3.21.2024@品川 TKM国際シンポジウム

Meeting Topic: Knowledge Transformation in Digital Economy and Society

Date: March 21, 2024

Time: 1:00- 5:00 PM

Location: Shinagawa campus

Opening: Professor Shirahada first gave a brief introduction to the TKM program at JAIST.

The theme of the event was "TKM: Knowledge Transformation in Digital Economy and Society," aiming to discuss the pivotal role of knowledge management in the context of the digital era. The professor and director of Jaist-Transformative Knowledge Management Research Area introduced TKM study areas ranging from Knowledge Science to Transdisciplinary Sciences, highlighting research areas such as "Creative Society Design," "Transformative Knowledge Management," and "Co-creative Intelligence."The symposium delved into critical aspects of knowledge management, including preservation and delivery, sharing and creation, integration and creating value, and exploration and creative knowledge-selection. The discussions emphasized the role of technology in safeguarding and distributing knowledge and the advancement of AI and sensing technologies in searching knowledge from vast information.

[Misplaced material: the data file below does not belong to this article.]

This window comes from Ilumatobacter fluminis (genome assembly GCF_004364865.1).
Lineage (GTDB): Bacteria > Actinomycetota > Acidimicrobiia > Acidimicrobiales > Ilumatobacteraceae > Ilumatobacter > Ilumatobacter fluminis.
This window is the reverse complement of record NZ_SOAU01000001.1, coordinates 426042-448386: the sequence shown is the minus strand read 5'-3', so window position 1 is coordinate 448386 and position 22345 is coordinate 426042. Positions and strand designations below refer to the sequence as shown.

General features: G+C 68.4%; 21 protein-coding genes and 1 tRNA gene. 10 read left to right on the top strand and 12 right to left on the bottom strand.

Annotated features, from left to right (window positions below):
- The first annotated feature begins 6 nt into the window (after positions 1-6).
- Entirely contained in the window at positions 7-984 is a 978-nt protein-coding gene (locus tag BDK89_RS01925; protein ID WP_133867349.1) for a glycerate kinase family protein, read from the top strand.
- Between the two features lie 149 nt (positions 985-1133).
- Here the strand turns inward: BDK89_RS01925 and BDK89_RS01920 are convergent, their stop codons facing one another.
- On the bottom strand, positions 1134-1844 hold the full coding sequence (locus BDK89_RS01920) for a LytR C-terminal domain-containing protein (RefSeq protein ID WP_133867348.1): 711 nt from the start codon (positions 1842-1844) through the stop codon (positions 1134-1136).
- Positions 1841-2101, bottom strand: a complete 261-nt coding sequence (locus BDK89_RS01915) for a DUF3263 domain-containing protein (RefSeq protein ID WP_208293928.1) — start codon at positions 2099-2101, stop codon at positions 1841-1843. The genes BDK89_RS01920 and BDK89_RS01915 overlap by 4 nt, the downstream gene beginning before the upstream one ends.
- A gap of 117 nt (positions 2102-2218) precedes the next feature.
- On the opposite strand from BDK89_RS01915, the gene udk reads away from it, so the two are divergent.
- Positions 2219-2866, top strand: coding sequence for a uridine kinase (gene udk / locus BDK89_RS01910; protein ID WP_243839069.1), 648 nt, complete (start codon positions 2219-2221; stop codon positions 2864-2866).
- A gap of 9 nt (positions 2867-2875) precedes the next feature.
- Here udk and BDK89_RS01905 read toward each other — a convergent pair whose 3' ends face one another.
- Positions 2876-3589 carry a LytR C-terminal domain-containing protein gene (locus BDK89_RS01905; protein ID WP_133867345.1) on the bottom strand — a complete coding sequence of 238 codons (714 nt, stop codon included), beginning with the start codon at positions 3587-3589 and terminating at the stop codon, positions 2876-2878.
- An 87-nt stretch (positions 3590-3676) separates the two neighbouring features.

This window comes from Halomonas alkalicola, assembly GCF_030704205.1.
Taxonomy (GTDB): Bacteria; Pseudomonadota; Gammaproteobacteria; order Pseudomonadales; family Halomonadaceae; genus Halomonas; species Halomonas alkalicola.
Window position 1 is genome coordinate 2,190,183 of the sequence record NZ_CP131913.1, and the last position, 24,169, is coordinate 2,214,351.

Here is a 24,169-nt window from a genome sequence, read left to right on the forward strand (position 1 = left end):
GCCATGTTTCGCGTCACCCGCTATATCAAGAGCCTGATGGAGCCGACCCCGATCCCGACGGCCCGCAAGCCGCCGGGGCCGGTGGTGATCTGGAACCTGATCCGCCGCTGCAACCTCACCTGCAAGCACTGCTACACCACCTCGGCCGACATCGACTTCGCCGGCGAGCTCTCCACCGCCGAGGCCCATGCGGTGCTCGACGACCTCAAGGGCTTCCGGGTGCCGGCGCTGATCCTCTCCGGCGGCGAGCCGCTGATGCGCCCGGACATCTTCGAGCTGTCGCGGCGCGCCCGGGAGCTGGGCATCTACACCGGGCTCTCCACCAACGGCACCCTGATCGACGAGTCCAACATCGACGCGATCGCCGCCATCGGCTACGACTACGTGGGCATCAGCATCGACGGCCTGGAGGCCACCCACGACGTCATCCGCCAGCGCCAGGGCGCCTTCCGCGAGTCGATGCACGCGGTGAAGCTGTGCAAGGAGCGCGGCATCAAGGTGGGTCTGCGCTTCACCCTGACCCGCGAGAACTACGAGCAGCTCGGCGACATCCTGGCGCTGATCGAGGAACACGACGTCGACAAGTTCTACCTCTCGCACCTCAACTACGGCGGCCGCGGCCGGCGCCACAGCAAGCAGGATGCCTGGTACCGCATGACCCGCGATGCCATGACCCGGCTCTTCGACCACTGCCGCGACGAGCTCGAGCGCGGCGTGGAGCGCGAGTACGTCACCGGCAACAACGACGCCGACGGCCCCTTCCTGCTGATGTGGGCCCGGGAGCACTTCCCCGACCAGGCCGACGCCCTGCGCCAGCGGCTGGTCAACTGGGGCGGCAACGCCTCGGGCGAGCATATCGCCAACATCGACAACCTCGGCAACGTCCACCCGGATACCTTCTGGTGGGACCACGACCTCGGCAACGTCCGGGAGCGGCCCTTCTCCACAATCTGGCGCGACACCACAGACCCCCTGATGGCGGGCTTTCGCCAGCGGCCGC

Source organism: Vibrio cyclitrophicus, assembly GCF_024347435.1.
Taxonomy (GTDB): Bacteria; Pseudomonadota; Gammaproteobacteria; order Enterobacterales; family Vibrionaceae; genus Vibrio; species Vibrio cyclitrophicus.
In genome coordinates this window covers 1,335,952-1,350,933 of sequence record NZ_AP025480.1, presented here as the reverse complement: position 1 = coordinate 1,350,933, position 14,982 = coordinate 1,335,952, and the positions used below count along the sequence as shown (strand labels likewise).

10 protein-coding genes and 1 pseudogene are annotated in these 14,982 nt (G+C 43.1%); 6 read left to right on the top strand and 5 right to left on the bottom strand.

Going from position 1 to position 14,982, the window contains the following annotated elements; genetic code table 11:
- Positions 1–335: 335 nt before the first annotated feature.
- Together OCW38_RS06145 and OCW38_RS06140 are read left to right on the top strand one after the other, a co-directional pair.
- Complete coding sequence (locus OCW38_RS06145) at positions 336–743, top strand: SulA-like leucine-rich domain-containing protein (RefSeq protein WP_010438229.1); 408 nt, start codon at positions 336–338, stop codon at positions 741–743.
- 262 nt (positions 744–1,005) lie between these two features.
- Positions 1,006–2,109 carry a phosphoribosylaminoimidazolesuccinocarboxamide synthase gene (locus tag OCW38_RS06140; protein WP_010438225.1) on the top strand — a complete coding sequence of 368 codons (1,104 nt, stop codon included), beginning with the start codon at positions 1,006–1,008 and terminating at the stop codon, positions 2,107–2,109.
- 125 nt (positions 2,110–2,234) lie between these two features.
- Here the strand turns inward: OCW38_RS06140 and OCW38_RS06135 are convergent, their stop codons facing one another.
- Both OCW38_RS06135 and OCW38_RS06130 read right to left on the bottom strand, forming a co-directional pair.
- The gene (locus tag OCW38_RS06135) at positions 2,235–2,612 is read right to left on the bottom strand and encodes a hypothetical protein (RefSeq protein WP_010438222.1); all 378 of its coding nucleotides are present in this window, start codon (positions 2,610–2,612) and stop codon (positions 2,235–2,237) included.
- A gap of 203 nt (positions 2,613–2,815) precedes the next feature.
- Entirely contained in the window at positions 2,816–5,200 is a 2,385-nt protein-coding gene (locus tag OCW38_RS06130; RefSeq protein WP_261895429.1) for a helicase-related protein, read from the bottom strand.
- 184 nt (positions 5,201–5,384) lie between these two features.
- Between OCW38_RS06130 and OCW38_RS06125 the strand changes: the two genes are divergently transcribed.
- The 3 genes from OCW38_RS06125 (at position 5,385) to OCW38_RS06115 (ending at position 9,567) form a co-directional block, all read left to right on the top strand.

Furthermore, the symposium focused on how knowledge management can foster the viability and sustainability of systems, especially in supporting a circular economy and carbon neutrality. It questioned how knowledge and wisdom dissemination could shape a society where everyone can pursue well-being. The following expert presentations were featured:

13:10 – 13:55

Topic: Advancements in Transformative Service Research: Key Principles and Innovations

Presentor: Porfessor Linda Alkire Texas State University, Associate Professor

Associate Professor Linda's presentation touched on the design and equity of service systems and their role in society. She emphasized the importance of creating just and inclusive service systems and discussed how transformative service research utilizes service design to advance social well-being and innovative entrepreneurship. The talk also covered the role of technology in service delivery, including how emerging technologies like AI, IoT, and blockchain are transforming the service industry. The presentation emphasized the necessity of multidisciplinary approaches to address complex social issues, integrating insights from psychology, sociology, and environmental science into service research.